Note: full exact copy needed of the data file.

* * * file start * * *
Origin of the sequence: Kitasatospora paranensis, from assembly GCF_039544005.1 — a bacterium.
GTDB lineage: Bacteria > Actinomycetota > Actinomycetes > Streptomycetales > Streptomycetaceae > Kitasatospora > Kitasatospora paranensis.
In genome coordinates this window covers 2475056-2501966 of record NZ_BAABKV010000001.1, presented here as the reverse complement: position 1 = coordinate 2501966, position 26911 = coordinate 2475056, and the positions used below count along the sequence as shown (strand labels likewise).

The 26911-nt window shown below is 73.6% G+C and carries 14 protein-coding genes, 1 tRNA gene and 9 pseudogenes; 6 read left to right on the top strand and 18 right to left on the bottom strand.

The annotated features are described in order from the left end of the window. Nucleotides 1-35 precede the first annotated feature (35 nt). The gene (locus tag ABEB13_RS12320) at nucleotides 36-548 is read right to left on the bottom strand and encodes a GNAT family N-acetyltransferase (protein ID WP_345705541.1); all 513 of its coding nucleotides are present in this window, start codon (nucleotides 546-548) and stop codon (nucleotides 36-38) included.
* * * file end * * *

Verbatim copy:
Origin of the sequence: Kitasatospora paranensis, from assembly GCF_039544005.1 — a bacterium.
GTDB lineage: Bacteria > Actinomycetota > Actinomycetes > Streptomycetales > Streptomycetaceae > Kitasatospora > Kitasatospora paranensis.
In genome coordinates this window covers 2475056-2501966 of record NZ_BAABKV010000001.1, presented here as the reverse complement: position 1 = coordinate 2501966, position 26911 = coordinate 2475056, and the positions used below count along the sequence as shown (strand labels likewise).

The 26911-nt window shown below is 73.6% G+C and carries 14 protein-coding genes, 1 tRNA gene and 9 pseudogenes; 6 read left to right on the top strand and 18 right to left on the bottom strand.

The annotated features are described in order from the left end of the window. Nucleotides 1-35 precede the first annotated feature (35 nt). The gene (locus tag ABEB13_RS12320) at nucleotides 36-548 is read right to left on the bottom strand and encodes a GNAT family N-acetyltransferase (protein ID WP_345705541.1); all 513 of its coding nucleotides are present in this window, start codon (nucleotides 546-548) and stop codon (nucleotides 36-38) included.